The War of the Worlds is a science fiction novel written by H.G. Wells in 1898 that was based on the 'The Victorian Age' in Britain during the times of Imperialism and Industrialisation. These factors as well as Wells scientific background had influenced on the themes and characters in his story.
For most part of the story, the plot flows in a chronological order. The story begins with the dying planet of the ancient Mars civilisation which seeks to invade earth. What happens to the narrator is the focus of the story, from the time he takes his wife to Leatherhead for safety and the narrator's journey through the towns of Weybridge, Shepperton and Putney Hill and until the Martians deserted the bacterial earth. Wells uses colour to emphasise the change in the setting. The change in vegetation colours from Earth's green (represents human life) to the Martians red (red represents pain).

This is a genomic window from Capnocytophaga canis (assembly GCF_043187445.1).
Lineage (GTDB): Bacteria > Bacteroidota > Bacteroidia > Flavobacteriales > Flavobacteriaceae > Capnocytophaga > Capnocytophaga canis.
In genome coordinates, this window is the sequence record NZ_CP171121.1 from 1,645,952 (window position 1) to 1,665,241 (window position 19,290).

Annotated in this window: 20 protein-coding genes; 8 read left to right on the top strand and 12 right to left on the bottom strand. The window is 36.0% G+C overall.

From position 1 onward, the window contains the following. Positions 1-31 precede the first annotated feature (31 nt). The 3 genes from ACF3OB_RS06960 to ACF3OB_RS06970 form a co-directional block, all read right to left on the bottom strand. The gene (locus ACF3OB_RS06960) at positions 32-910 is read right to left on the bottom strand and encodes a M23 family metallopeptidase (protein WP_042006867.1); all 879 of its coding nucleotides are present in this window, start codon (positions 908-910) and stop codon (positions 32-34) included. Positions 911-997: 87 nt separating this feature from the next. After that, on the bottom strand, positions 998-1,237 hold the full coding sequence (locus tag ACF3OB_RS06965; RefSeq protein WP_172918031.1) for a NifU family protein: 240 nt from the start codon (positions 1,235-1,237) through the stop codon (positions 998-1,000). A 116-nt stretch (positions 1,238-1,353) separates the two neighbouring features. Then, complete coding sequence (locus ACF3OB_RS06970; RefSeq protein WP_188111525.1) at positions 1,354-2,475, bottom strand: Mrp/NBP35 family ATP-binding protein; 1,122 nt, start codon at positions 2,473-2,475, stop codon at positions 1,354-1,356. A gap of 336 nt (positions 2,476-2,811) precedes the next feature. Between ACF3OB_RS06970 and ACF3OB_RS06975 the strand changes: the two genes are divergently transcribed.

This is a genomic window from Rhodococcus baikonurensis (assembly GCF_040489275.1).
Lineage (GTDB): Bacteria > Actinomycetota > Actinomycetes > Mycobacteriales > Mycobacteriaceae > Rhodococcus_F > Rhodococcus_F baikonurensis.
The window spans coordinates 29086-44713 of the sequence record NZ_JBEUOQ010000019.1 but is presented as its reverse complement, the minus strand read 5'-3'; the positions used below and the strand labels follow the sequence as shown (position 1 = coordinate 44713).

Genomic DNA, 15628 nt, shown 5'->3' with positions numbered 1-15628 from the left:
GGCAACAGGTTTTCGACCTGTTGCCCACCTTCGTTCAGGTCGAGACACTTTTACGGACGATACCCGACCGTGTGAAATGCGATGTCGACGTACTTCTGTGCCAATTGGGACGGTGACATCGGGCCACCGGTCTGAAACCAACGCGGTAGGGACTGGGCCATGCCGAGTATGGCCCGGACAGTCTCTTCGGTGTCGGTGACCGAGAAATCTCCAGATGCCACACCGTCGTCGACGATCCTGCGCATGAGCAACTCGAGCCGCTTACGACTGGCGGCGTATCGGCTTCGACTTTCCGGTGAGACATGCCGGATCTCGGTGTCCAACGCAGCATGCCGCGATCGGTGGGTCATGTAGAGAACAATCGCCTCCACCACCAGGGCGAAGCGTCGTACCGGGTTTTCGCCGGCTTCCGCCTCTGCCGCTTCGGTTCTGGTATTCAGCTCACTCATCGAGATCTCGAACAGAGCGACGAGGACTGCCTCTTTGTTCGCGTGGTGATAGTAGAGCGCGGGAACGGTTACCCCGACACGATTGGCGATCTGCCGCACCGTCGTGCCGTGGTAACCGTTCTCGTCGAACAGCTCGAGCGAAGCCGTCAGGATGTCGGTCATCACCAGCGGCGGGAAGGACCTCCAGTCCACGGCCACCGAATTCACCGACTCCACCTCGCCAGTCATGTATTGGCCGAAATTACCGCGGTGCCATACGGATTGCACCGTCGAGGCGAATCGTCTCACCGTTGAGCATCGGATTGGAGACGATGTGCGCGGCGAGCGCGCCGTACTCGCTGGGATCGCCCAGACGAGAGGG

On the other times, the story is narrated by his brother who tells of the escape from London.
The War of the Worlds captures the reader with its imaginative plot and the experiences of real life. This kind of structure has influenced much of science fiction that occurred after Wells.
Wells uses irony throughout the book to portray the themes in a creative way rather than telling the reader. The narrator points out in chapter 8 of book 1, the irony in that, on the urge of British collapse, the people continue to have social order. This is compared with the British collapse with Germany in the later World War One that was to come, yet Wells had written this book only in 1898 and his ability to predict conflict makes him the 'father of science fiction.' His stories will be inspired by not only his generation of...